29th Nov 2005, 22:26
The 305 and the 307 are both 5.0 liter V8 engines, but the 305 is much more powerful.
29th Sep 2006, 17:59
I have never had a Caprice wagon, but I understand they all had 307's. I have however had several Caprice sedans with 305s, as well as several Olds Delta 88s with 307s, and in my experience the 307 is much smoother and more durable. The power difference was too small for me to notice.
15th Jul 2009, 20:39
The 305 and 307 have one thing in common: They are gutless gas sucking turds. Underpowered and saddled with primitive emissions equipment that saps even more power. The 305 may be reliable and durable but it is slow and sloppy. It is rather cheap to replace it with another V8, like the 350, that has more power along with better fuel economy depending on gearing, while sharing the durability and reliability of the original engines.
19th Oct 2009, 15:42
Well if your looking for more power and don't care about gas mileage, do what I did in my 89 Caprice Wagon, drop a 400HP 455 Big Block in it.
20th Oct 2009, 12:39
I posted above - I've owned many, many cars with the 305 and the 307. I even had one '82 Caprice with the little 267 V8 - now that was admittedly a little low on power. But the 307s I had never seemed inadequate. In any case I find it hard to believe that anyone would find those V8s so underpowered as to replace them.
When my father overheated the 267 we replaced it out of necessity with a 305 and I can say that it really wasn't any significant improvement - besides which, the replacement engine is highly unlikely to be as reliable or well-installed as the original.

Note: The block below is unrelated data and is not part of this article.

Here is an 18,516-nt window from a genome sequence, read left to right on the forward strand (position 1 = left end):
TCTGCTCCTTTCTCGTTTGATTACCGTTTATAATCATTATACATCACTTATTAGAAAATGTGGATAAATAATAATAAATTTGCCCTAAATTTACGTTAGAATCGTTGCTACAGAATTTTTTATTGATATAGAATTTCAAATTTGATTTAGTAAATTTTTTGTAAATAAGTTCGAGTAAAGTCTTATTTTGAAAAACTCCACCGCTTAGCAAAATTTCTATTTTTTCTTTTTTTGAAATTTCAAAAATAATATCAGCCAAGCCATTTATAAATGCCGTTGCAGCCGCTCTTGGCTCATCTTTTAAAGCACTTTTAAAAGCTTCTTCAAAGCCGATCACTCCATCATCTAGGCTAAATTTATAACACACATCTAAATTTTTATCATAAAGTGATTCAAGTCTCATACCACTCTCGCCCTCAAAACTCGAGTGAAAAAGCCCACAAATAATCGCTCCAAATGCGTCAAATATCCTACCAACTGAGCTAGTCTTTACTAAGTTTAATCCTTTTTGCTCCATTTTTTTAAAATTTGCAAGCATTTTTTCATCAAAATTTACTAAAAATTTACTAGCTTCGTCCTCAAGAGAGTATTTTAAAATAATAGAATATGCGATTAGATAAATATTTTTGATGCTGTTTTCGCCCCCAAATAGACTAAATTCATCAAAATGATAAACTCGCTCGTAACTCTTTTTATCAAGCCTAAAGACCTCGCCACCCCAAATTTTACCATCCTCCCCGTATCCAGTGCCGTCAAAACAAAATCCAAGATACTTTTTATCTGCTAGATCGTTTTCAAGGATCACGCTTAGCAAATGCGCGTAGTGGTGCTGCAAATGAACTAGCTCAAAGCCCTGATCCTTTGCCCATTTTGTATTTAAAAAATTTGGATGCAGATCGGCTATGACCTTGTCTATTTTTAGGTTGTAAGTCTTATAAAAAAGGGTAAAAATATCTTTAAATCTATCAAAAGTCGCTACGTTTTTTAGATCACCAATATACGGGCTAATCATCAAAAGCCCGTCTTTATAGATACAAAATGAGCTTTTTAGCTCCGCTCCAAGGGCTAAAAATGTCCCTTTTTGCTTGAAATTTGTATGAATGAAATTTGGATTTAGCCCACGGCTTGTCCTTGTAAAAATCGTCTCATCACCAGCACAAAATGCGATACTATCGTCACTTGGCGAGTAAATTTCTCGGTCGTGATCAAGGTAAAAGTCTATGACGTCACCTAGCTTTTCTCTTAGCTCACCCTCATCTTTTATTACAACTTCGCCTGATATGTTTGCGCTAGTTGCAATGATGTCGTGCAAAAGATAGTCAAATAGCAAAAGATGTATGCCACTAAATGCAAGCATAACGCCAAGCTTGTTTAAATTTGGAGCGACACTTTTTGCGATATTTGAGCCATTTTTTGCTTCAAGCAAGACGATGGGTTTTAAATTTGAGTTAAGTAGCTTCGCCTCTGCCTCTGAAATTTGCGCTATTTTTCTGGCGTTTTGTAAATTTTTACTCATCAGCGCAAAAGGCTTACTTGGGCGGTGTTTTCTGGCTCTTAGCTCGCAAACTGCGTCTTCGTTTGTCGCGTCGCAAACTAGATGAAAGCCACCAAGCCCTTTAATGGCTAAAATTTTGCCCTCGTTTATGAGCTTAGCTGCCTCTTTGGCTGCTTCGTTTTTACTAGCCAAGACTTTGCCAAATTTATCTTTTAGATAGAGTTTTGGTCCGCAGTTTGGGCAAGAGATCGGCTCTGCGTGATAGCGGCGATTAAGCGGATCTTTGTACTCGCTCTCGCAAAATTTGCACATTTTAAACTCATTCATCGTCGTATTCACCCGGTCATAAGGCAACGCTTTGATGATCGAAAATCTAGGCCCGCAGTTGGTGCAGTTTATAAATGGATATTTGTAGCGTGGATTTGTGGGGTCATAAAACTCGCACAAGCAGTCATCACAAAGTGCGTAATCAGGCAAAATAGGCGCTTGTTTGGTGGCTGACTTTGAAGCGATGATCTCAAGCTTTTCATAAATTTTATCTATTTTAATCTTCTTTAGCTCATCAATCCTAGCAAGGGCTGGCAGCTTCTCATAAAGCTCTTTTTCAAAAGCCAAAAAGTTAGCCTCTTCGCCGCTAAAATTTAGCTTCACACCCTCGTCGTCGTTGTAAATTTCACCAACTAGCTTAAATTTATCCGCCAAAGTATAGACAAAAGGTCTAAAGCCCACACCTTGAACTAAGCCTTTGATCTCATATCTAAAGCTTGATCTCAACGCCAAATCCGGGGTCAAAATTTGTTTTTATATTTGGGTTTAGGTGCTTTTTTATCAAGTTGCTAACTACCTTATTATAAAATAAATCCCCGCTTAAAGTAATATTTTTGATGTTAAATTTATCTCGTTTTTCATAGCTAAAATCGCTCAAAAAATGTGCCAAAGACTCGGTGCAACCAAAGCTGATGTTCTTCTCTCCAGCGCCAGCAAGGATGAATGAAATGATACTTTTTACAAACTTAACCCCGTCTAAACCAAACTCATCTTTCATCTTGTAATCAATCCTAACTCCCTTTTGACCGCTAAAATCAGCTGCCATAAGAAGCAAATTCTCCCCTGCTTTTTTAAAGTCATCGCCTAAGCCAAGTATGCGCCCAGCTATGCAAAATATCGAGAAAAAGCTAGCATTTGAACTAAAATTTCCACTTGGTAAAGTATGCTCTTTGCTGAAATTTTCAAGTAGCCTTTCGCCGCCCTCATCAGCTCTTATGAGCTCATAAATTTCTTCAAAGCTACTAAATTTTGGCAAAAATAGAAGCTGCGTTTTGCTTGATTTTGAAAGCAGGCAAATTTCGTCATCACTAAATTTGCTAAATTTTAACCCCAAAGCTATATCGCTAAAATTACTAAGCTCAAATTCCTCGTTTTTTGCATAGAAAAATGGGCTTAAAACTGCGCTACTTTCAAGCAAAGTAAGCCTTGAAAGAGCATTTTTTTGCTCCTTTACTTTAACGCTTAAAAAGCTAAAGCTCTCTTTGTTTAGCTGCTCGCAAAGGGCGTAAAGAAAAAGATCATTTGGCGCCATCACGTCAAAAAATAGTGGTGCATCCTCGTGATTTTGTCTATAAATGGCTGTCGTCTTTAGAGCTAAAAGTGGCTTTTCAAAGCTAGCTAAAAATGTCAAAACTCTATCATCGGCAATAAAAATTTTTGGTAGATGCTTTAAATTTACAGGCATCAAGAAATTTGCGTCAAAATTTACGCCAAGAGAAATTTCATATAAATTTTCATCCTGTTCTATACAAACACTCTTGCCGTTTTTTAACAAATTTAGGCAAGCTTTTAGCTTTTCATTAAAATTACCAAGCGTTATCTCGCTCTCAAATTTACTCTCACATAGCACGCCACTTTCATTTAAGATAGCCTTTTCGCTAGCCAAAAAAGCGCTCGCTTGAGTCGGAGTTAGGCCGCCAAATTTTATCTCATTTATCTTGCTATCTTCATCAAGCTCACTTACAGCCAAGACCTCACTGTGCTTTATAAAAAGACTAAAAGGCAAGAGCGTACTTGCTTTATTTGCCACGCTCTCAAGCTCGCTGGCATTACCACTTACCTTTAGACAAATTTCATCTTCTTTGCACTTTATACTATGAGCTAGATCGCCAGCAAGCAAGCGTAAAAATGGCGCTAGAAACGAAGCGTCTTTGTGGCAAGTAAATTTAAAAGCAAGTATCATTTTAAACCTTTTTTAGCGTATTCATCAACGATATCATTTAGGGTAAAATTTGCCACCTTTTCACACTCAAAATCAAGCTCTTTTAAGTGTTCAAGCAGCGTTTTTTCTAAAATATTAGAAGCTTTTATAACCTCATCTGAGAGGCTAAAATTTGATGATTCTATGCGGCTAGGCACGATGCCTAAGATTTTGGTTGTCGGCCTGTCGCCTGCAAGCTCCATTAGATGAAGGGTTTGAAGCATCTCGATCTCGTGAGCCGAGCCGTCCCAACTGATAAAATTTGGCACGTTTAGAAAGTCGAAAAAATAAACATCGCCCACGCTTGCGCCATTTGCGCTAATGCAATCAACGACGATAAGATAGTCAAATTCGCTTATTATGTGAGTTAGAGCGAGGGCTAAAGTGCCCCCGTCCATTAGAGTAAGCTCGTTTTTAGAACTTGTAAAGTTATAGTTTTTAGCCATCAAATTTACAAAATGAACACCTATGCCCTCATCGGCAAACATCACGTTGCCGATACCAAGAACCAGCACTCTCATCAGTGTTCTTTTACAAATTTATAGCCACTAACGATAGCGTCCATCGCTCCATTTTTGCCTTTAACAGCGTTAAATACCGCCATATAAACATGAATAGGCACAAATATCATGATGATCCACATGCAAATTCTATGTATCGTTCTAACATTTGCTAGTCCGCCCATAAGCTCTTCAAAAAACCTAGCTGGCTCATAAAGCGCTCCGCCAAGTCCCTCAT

18th May 2011, 15:12
305 Tbi's are made that way for a reason. They don't have 275+ horses because they were not meant to be that powerful. They were strictly fuel efficient, emission restricted motors. That's it. They still put out more power than the 307's and 302's (even the 302's had/has and endless aftermarket) simply stock, they were probably the stoutest in their class. Taken care of, they run forever.
If you're reading this, don't yank your 305 out for a 350... unless you plan on racing from red light to red light with the idiots on here bating you. Your motor is built rock solid. With a little reading, you will see the smog equipment is pretty easy to delete. Few after market parts are available, but again, this is not a performance oriented motor. This motor will get you from A to B for a VERY long time.
I've owned several 305's and 350's. 350's are very good motors, but we're talking apples and oranges when talking 305's and 350's. A 305 a day, will keep the mechanic away! Take care of it, and it will take care of you!
10th May 2015, 21:54
The 305 is from the Chevy division while the 307 used in the 80s is from the Oldsmobile division. The 305 seems to be able to run circles around the 307. The Olds 307 was used in the Caprice wagons from 87-90 probably to simplify the manufacturing process, as it was used in every full size GM wagon from 87-90. That 307 is durable and smooth, but underpowered even when it's at its best running condition.
11th May 2015, 10:05
There's nothing wrong with going to a stronger built 350. In my mind a much more durable engine. I have more hilly terrain as well.
12th May 2015, 02:34
Yeah, and it's a real treat if you have the Olds 307. Then you can easily do a swap to a rock solid Olds 350.
12th May 2015, 13:21
I would go with a 350. A heavier duty engine. Even in the early 70s I did not order a 307 and always a stock 350. I don't think people will be racing you in this passenger car. Unless you go with a carb 4 barrel, add a high rise and some headers. Even then a vehicle like a Cutlass standard model would just have a 350 2 barrel and a highway rear. Certainly not a performance car here.
28th Jul 2019, 03:49
The wagons had the 307 Olds V8. Smaller valves and swirl-port heads make this engine sleepy compared to the 305 Chevy.